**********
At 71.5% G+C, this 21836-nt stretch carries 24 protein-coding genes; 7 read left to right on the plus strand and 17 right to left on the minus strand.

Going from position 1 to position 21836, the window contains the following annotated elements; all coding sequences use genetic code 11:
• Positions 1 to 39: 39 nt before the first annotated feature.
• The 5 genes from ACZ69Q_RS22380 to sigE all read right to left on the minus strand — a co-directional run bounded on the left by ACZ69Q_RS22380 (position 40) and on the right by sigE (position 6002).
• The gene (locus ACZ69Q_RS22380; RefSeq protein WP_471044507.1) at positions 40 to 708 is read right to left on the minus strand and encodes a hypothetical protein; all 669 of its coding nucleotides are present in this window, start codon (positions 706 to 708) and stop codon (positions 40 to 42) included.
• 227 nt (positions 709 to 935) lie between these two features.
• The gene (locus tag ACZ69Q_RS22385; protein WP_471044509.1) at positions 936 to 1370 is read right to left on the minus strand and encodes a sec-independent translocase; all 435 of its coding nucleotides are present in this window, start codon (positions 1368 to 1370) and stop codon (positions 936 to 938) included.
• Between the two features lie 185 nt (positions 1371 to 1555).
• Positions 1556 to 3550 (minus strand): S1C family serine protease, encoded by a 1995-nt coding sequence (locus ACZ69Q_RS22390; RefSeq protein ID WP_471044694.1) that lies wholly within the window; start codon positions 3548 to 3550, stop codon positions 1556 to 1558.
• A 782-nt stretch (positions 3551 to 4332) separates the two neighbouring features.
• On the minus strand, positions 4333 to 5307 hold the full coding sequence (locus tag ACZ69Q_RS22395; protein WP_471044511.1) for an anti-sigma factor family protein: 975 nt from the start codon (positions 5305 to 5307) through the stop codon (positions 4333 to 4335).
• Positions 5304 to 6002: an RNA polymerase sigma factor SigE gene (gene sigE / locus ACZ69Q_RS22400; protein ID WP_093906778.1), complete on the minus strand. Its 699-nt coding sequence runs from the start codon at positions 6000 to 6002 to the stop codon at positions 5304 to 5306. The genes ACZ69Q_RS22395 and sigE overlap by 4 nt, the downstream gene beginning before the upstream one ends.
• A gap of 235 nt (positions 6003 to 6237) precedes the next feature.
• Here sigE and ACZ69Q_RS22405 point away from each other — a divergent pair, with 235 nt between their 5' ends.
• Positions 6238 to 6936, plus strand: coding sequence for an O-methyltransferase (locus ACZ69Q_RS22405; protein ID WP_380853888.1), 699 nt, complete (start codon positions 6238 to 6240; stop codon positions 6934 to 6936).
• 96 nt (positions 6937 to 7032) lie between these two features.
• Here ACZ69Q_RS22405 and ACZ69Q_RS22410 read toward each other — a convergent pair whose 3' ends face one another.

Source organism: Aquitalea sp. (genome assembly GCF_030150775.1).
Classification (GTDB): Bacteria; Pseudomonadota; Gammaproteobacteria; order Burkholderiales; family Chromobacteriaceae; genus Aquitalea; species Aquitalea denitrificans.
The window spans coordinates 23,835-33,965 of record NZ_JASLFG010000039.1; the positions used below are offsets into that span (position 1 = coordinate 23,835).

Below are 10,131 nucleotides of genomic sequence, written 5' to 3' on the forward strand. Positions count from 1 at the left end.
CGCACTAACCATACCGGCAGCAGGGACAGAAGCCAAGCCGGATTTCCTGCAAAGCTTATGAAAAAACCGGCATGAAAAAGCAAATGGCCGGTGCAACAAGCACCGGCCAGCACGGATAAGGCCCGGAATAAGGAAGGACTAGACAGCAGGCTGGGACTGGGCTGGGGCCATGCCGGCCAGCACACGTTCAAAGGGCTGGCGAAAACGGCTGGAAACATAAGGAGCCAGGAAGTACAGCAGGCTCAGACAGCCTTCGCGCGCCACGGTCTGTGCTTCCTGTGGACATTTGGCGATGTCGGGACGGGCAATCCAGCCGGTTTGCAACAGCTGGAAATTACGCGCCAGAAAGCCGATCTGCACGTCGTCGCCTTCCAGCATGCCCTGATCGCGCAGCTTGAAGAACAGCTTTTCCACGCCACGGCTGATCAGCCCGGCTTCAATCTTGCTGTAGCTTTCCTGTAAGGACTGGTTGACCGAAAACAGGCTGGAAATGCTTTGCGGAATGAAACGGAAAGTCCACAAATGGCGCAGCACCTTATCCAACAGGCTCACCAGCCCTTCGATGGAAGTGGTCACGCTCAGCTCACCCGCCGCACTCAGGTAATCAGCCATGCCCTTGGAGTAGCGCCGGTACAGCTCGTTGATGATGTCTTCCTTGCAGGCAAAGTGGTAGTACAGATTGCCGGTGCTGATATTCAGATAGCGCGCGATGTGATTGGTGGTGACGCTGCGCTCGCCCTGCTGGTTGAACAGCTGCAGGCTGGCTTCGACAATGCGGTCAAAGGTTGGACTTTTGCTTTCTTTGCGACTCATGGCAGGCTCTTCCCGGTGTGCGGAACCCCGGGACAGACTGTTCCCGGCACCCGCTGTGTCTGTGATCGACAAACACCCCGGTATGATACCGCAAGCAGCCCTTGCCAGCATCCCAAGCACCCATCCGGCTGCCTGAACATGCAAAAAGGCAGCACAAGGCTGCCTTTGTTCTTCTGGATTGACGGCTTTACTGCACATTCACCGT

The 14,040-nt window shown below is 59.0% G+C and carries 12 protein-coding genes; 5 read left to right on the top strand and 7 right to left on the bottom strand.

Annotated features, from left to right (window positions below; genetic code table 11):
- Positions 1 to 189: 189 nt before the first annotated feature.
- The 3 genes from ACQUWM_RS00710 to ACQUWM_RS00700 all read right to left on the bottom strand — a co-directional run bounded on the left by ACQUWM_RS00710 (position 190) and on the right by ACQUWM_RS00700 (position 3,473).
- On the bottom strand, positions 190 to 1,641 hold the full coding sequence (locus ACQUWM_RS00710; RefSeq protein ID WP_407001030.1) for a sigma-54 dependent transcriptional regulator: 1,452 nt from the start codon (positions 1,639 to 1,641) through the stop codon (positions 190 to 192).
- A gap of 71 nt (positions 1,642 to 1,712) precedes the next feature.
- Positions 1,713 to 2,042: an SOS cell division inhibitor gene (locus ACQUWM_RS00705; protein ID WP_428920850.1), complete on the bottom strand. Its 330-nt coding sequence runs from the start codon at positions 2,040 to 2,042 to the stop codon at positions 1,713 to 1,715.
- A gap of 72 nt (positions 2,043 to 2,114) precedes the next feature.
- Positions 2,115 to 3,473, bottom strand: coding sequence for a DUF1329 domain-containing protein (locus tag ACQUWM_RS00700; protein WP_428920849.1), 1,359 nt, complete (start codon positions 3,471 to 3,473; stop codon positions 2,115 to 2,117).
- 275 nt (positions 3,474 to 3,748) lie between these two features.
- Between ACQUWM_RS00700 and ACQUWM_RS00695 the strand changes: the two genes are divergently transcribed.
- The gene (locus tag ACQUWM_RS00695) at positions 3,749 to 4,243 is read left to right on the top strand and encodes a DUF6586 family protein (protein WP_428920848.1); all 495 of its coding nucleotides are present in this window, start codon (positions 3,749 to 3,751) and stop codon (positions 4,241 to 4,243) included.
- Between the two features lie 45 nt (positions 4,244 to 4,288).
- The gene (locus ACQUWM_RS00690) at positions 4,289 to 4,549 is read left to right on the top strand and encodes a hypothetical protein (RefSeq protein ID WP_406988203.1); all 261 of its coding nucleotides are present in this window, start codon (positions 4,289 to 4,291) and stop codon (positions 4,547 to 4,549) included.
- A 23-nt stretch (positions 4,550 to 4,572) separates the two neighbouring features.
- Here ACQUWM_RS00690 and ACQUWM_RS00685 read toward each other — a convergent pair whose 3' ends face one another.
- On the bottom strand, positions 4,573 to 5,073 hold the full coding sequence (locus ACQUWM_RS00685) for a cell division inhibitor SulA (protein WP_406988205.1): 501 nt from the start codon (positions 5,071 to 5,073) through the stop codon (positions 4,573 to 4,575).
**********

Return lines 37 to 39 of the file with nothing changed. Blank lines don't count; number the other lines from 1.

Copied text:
- A 23-nt stretch (positions 4,550 to 4,572) separates the two neighbouring features.
- Here ACQUWM_RS00690 and ACQUWM_RS00685 read toward each other — a convergent pair whose 3' ends face one another.
- On the bottom strand, positions 4,573 to 5,073 hold the full coding sequence (locus ACQUWM_RS00685) for a cell division inhibitor SulA (protein WP_406988205.1): 501 nt from the start codon (positions 5,071 to 5,073) through the stop codon (positions 4,573 to 4,575).